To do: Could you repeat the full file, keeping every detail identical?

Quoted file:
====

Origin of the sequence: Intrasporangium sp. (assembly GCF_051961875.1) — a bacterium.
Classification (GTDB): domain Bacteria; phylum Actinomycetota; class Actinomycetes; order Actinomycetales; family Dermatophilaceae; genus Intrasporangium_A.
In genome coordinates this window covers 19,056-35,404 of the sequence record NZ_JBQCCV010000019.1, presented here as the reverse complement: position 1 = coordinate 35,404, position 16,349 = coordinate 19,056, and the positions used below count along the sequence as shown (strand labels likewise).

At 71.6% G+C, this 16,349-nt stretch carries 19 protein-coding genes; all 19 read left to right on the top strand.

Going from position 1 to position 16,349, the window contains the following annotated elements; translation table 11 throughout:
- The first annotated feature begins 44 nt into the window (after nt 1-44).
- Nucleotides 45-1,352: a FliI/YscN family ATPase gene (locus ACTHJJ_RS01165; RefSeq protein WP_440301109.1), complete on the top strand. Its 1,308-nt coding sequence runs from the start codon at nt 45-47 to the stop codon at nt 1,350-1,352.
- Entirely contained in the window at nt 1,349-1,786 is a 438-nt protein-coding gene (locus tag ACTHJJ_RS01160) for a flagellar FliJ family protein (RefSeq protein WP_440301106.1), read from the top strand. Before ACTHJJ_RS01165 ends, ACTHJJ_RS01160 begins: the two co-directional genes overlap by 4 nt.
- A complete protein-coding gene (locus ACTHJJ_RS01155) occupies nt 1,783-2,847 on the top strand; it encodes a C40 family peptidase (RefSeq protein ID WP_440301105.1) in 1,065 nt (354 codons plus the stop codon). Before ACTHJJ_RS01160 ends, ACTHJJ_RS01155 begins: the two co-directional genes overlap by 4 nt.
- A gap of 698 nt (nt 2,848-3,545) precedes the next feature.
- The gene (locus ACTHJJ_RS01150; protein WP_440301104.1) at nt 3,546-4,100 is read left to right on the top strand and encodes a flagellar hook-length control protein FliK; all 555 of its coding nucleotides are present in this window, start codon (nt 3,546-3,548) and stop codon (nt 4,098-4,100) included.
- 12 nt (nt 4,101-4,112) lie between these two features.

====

Origin of the sequence: Intrasporangium sp. (assembly GCF_051961875.1) — a bacterium.
Classification (GTDB): domain Bacteria; phylum Actinomycetota; class Actinomycetes; order Actinomycetales; family Dermatophilaceae; genus Intrasporangium_A.
In genome coordinates this window covers 19,056-35,404 of the sequence record NZ_JBQCCV010000019.1, presented here as the reverse complement: position 1 = coordinate 35,404, position 16,349 = coordinate 19,056, and the positions used below count along the sequence as shown (strand labels likewise).

At 71.6% G+C, this 16,349-nt stretch carries 19 protein-coding genes; all 19 read left to right on the top strand.

Going from position 1 to position 16,349, the window contains the following annotated elements; translation table 11 throughout:
- The first annotated feature begins 44 nt into the window (after nt 1-44).
- Nucleotides 45-1,352: a FliI/YscN family ATPase gene (locus ACTHJJ_RS01165; RefSeq protein WP_440301109.1), complete on the top strand. Its 1,308-nt coding sequence runs from the start codon at nt 45-47 to the stop codon at nt 1,350-1,352.
- Entirely contained in the window at nt 1,349-1,786 is a 438-nt protein-coding gene (locus tag ACTHJJ_RS01160) for a flagellar FliJ family protein (RefSeq protein WP_440301106.1), read from the top strand. Before ACTHJJ_RS01165 ends, ACTHJJ_RS01160 begins: the two co-directional genes overlap by 4 nt.
- A complete protein-coding gene (locus ACTHJJ_RS01155) occupies nt 1,783-2,847 on the top strand; it encodes a C40 family peptidase (RefSeq protein ID WP_440301105.1) in 1,065 nt (354 codons plus the stop codon). Before ACTHJJ_RS01160 ends, ACTHJJ_RS01155 begins: the two co-directional genes overlap by 4 nt.
- A gap of 698 nt (nt 2,848-3,545) precedes the next feature.
- The gene (locus ACTHJJ_RS01150; protein WP_440301104.1) at nt 3,546-4,100 is read left to right on the top strand and encodes a flagellar hook-length control protein FliK; all 555 of its coding nucleotides are present in this window, start codon (nt 3,546-3,548) and stop codon (nt 4,098-4,100) included.
- 12 nt (nt 4,101-4,112) lie between these two features.